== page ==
Footage of a group of elephants charging towards two hunters has surfaced on the internet.

This upsetting video was recorded in the Nakabolelwa Conservancy in Namibia. It showed two hunters shooting guns into a mass of elephants at a distance and the elephants then starting to run after them in fury.

In the video, we can hear one of them saying ‘hit it between the eyes’ while the other man takes aim.

Then, he shoots one of the elephants twice until it falls still.

A qualified big game hunter in Namibia, Corné Kruger, has notified the public that this incident took place a couple of years ago.

While elephant hunting is considered a topic of controversy in the area, sometimes it is a ‘legal and sustainable’ process.

Kruger said, “There is a small quota of elephants in the area and we only hunt two elephants a year.”

Click the video below to see the aforementioned footage:

As the owner of Omujeve Hunting Safaris, Kruger said that legal hunting provides jobs for the local people and is profitable for the community. Sometimes, safaris raise money for conservation and anti-poaching units.

But hunting and poaching are two different things. Poaching is illegal and actually responsible for the alarming decrease in the number of elephants.

From WWF’s stats, wild African elephants population right now is around 415,000. However, they’re decreasing because of the constant poaching for tusks and ivory.

Between January and August 2018, Kruger National Park of South Africa reported the poaching of around 58 elephants.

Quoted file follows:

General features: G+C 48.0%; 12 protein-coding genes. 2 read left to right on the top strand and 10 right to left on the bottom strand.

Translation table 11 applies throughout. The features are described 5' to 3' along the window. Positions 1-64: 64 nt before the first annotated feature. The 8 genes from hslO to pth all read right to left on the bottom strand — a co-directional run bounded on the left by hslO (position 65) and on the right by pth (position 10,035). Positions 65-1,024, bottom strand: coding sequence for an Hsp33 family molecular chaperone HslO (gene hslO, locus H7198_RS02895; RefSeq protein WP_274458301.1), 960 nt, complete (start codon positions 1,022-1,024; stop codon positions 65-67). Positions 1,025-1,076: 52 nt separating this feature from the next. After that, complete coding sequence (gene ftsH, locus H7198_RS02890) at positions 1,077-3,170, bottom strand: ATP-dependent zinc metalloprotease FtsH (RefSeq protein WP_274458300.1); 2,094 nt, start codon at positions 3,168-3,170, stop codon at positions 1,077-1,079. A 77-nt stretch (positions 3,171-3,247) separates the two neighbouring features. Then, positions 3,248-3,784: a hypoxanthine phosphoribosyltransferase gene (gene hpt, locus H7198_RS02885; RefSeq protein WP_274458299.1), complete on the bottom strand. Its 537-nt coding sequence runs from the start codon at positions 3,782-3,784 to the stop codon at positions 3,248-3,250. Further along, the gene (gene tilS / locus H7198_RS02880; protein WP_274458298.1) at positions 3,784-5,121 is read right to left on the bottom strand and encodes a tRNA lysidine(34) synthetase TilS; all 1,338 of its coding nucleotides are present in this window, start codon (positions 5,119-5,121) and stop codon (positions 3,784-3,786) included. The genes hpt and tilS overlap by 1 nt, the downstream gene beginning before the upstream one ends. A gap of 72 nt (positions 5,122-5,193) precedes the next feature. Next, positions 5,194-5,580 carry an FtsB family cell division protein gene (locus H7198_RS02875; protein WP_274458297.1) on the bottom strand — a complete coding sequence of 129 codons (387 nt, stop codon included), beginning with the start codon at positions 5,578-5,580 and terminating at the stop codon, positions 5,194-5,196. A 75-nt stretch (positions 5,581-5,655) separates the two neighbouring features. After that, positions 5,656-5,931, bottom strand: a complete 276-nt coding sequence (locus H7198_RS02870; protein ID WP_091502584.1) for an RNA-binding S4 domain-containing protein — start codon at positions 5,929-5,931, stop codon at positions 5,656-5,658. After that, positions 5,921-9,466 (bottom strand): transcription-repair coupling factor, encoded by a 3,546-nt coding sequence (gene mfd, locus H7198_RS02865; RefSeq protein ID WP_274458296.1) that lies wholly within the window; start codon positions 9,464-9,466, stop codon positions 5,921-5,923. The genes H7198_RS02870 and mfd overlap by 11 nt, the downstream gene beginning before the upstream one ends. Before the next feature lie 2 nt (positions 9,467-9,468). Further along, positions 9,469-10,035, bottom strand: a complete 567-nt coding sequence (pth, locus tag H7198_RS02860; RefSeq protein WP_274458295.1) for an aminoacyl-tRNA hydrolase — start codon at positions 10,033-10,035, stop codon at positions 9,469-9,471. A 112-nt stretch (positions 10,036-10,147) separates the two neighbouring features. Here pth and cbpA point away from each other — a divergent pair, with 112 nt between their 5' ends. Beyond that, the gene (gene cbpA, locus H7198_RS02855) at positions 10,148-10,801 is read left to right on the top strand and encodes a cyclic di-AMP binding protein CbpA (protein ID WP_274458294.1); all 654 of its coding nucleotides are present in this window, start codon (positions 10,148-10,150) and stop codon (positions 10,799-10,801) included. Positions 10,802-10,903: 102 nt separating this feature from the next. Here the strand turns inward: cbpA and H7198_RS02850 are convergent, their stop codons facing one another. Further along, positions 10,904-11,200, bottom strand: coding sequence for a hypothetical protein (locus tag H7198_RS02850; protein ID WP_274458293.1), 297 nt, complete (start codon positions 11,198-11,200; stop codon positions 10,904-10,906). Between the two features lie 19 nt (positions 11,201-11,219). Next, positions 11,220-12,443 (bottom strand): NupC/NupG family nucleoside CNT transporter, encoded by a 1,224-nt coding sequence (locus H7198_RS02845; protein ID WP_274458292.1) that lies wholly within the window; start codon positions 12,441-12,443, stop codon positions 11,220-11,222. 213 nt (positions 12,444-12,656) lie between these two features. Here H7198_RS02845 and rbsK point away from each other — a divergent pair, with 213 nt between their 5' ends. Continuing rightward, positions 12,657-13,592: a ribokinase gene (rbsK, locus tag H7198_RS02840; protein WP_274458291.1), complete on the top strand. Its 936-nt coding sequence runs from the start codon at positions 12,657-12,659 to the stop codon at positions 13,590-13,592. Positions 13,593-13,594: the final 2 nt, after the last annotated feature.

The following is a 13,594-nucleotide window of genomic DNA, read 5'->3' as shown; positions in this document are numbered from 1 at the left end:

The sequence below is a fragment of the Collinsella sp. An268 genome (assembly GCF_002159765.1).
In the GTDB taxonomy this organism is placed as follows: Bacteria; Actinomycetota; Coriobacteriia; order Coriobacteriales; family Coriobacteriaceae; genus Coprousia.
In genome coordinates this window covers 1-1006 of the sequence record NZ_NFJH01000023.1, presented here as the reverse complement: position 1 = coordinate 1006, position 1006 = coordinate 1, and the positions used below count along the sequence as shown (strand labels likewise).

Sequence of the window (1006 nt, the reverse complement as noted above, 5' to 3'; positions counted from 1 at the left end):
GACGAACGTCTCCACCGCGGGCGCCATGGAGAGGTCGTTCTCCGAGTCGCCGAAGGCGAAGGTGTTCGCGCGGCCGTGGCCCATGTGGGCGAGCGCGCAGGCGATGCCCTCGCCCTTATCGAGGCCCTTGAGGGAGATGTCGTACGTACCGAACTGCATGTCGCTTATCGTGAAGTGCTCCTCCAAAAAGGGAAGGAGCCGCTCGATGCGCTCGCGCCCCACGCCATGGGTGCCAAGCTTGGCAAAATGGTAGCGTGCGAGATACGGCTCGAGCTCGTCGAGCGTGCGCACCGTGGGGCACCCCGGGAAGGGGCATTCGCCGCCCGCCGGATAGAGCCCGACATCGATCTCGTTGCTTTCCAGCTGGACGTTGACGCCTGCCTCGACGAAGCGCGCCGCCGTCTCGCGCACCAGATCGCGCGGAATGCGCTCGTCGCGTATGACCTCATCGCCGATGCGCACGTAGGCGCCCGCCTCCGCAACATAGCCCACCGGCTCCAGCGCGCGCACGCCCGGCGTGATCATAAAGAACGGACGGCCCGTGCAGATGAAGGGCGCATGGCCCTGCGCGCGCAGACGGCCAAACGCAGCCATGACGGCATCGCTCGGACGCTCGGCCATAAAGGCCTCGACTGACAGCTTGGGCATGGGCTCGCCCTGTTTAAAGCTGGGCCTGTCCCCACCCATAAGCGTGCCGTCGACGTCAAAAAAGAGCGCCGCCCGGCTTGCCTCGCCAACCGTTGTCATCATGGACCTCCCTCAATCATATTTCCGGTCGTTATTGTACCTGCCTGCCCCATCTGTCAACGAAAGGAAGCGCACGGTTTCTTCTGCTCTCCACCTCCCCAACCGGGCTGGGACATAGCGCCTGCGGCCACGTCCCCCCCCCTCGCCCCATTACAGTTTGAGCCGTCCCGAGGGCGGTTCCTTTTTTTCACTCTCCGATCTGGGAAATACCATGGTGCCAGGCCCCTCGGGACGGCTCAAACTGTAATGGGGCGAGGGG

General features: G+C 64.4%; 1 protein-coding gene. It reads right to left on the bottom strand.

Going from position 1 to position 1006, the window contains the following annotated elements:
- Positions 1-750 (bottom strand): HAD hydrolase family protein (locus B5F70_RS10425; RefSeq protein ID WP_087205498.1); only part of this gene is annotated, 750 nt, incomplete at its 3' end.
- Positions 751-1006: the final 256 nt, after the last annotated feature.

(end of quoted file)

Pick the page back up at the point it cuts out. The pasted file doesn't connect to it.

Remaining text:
Another report from last month showed a ‘professional hunter’ had poached a rare, large tusked elephant in Zimbabwe. The same person is said to have caused the 2015 death of the largest hunted elephants in Africa since 1986.


Losses like these could change our entire ecosystem, having big negative effects on herds and elephants as a species.

A resident scientist at Amboseli Trust for Elephants, a research and conservation organization in Kenya, Vicki Fishlock said, “Old and experienced individuals are crucial. They are so much more than ‘a breeder’—by the time these animals reach this size, they have been parts of social networks for five or six decades and have accumulated social and ecological experience that younger animals learn from.”

Many researchers have also come to the conclusion that elephant tusk size has been decreasing.

Because of so many large-tusked mammals being hunted over time, the gene pool has changed and now, new elephants are evolving into having smaller tusks than their ancestors.

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